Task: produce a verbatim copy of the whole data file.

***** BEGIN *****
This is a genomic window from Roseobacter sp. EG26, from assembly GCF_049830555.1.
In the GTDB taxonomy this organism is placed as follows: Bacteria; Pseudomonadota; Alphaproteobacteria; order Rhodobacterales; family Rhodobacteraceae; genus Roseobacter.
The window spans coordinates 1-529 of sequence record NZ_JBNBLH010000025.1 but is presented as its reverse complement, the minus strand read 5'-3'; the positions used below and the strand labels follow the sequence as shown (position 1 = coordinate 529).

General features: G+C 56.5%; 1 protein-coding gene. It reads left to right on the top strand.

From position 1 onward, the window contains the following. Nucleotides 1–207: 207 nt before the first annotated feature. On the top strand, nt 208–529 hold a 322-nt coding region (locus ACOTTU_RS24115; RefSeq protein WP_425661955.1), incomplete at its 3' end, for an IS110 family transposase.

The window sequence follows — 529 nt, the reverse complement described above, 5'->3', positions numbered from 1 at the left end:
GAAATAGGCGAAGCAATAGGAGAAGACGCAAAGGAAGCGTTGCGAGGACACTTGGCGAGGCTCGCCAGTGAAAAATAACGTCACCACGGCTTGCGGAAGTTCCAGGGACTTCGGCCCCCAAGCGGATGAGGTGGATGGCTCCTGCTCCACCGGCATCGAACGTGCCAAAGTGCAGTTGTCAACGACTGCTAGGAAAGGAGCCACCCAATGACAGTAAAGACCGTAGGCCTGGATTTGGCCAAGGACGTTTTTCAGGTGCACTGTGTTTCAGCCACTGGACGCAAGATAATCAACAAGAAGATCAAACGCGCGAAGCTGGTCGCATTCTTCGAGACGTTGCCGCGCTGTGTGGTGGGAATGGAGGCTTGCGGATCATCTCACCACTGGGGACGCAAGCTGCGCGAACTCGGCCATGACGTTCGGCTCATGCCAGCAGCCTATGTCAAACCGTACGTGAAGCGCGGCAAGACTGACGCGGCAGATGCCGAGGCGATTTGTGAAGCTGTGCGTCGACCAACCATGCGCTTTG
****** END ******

This is a genomic window from Roseobacter sp. EG26, from assembly GCF_049830555.1.
In the GTDB taxonomy this organism is placed as follows: Bacteria; Pseudomonadota; Alphaproteobacteria; order Rhodobacterales; family Rhodobacteraceae; genus Roseobacter.
The window spans coordinates 1-529 of sequence record NZ_JBNBLH010000025.1 but is presented as its reverse complement, the minus strand read 5'-3'; the positions used below and the strand labels follow the sequence as shown (position 1 = coordinate 529).

General features: G+C 56.5%; 1 protein-coding gene. It reads left to right on the top strand.

From position 1 onward, the window contains the following. Nucleotides 1–207: 207 nt before the first annotated feature. On the top strand, nt 208–529 hold a 322-nt coding region (locus ACOTTU_RS24115; RefSeq protein WP_425661955.1), incomplete at its 3' end, for an IS110 family transposase.

The window sequence follows — 529 nt, the reverse complement described above, 5'->3', positions numbered from 1 at the left end:
GAAATAGGCGAAGCAATAGGAGAAGACGCAAAGGAAGCGTTGCGAGGACACTTGGCGAGGCTCGCCAGTGAAAAATAACGTCACCACGGCTTGCGGAAGTTCCAGGGACTTCGGCCCCCAAGCGGATGAGGTGGATGGCTCCTGCTCCACCGGCATCGAACGTGCCAAAGTGCAGTTGTCAACGACTGCTAGGAAAGGAGCCACCCAATGACAGTAAAGACCGTAGGCCTGGATTTGGCCAAGGACGTTTTTCAGGTGCACTGTGTTTCAGCCACTGGACGCAAGATAATCAACAAGAAGATCAAACGCGCGAAGCTGGTCGCATTCTTCGAGACGTTGCCGCGCTGTGTGGTGGGAATGGAGGCTTGCGGATCATCTCACCACTGGGGACGCAAGCTGCGCGAACTCGGCCATGACGTTCGGCTCATGCCAGCAGCCTATGTCAAACCGTACGTGAAGCGCGGCAAGACTGACGCGGCAGATGCCGAGGCGATTTGTGAAGCTGTGCGTCGACCAACCATGCGCTTTG